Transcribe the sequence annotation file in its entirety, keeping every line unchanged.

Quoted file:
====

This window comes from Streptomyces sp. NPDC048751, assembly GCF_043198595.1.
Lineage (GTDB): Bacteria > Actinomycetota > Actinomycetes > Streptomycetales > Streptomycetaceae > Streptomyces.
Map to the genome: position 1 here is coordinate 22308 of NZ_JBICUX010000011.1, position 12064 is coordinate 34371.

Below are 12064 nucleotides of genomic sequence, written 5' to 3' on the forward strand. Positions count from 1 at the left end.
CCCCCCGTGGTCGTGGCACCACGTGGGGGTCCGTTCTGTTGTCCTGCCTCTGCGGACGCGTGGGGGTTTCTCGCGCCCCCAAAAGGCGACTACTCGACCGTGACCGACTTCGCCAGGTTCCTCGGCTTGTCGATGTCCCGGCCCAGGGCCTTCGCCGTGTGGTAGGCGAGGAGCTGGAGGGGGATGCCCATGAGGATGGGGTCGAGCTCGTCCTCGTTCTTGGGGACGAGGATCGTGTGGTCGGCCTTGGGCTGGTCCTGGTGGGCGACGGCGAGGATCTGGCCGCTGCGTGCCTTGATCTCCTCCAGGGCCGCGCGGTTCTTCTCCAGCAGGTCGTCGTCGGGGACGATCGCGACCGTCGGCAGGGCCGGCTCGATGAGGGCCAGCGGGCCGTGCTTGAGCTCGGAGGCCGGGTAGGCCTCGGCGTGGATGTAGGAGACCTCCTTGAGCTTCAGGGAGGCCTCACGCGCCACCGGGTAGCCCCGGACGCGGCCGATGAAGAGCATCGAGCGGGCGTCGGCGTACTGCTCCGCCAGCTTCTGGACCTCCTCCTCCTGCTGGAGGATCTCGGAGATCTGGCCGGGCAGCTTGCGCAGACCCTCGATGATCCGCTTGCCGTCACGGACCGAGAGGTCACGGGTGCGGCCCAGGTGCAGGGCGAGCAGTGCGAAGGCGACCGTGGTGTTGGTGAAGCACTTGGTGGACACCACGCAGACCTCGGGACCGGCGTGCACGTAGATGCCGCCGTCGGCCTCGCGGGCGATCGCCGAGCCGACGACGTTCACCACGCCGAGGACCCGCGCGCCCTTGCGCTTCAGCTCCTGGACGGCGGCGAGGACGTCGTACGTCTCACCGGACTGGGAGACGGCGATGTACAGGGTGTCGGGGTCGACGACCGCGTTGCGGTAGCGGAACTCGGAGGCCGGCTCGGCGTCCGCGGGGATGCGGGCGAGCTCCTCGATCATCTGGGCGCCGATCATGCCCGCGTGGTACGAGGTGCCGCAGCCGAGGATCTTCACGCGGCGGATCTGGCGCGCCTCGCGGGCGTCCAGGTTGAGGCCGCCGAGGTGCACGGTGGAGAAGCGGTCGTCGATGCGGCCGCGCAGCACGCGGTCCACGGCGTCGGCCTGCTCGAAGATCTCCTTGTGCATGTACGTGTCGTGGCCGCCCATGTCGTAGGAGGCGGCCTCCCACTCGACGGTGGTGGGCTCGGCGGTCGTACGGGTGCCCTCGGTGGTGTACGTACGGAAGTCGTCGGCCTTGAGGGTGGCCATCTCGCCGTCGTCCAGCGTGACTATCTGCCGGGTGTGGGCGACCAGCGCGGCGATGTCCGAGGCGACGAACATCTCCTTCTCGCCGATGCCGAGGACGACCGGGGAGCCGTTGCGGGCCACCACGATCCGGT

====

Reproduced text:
This window comes from Streptomyces sp. NPDC048751, assembly GCF_043198595.1.
Lineage (GTDB): Bacteria > Actinomycetota > Actinomycetes > Streptomycetales > Streptomycetaceae > Streptomyces.
Map to the genome: position 1 here is coordinate 22308 of NZ_JBICUX010000011.1, position 12064 is coordinate 34371.

Below are 12064 nucleotides of genomic sequence, written 5' to 3' on the forward strand. Positions count from 1 at the left end.
CCCCCCGTGGTCGTGGCACCACGTGGGGGTCCGTTCTGTTGTCCTGCCTCTGCGGACGCGTGGGGGTTTCTCGCGCCCCCAAAAGGCGACTACTCGACCGTGACCGACTTCGCCAGGTTCCTCGGCTTGTCGATGTCCCGGCCCAGGGCCTTCGCCGTGTGGTAGGCGAGGAGCTGGAGGGGGATGCCCATGAGGATGGGGTCGAGCTCGTCCTCGTTCTTGGGGACGAGGATCGTGTGGTCGGCCTTGGGCTGGTCCTGGTGGGCGACGGCGAGGATCTGGCCGCTGCGTGCCTTGATCTCCTCCAGGGCCGCGCGGTTCTTCTCCAGCAGGTCGTCGTCGGGGACGATCGCGACCGTCGGCAGGGCCGGCTCGATGAGGGCCAGCGGGCCGTGCTTGAGCTCGGAGGCCGGGTAGGCCTCGGCGTGGATGTAGGAGACCTCCTTGAGCTTCAGGGAGGCCTCACGCGCCACCGGGTAGCCCCGGACGCGGCCGATGAAGAGCATCGAGCGGGCGTCGGCGTACTGCTCCGCCAGCTTCTGGACCTCCTCCTCCTGCTGGAGGATCTCGGAGATCTGGCCGGGCAGCTTGCGCAGACCCTCGATGATCCGCTTGCCGTCACGGACCGAGAGGTCACGGGTGCGGCCCAGGTGCAGGGCGAGCAGTGCGAAGGCGACCGTGGTGTTGGTGAAGCACTTGGTGGACACCACGCAGACCTCGGGACCGGCGTGCACGTAGATGCCGCCGTCGGCCTCGCGGGCGATCGCCGAGCCGACGACGTTCACCACGCCGAGGACCCGCGCGCCCTTGCGCTTCAGCTCCTGGACGGCGGCGAGGACGTCGTACGTCTCACCGGACTGGGAGACGGCGATGTACAGGGTGTCGGGGTCGACGACCGCGTTGCGGTAGCGGAACTCGGAGGCCGGCTCGGCGTCCGCGGGGATGCGGGCGAGCTCCTCGATCATCTGGGCGCCGATCATGCCCGCGTGGTACGAGGTGCCGCAGCCGAGGATCTTCACGCGGCGGATCTGGCGCGCCTCGCGGGCGTCCAGGTTGAGGCCGCCGAGGTGCACGGTGGAGAAGCGGTCGTCGATGCGGCCGCGCAGCACGCGGTCCACGGCGTCGGCCTGCTCGAAGATCTCCTTGTGCATGTACGTGTCGTGGCCGCCCATGTCGTAGGAGGCGGCCTCCCACTCGACGGTGGTGGGCTCGGCGGTCGTACGGGTGCCCTCGGTGGTGTACGTACGGAAGTCGTCGGCCTTGAGGGTGGCCATCTCGCCGTCGTCCAGCGTGACTATCTGCCGGGTGTGGGCGACCAGCGCGGCGATGTCCGAGGCGACGAACATCTCCTTCTCGCCGATGCCGAGGACGACCGGGGAGCCGTTGCGGGCCACCACGATCCGGT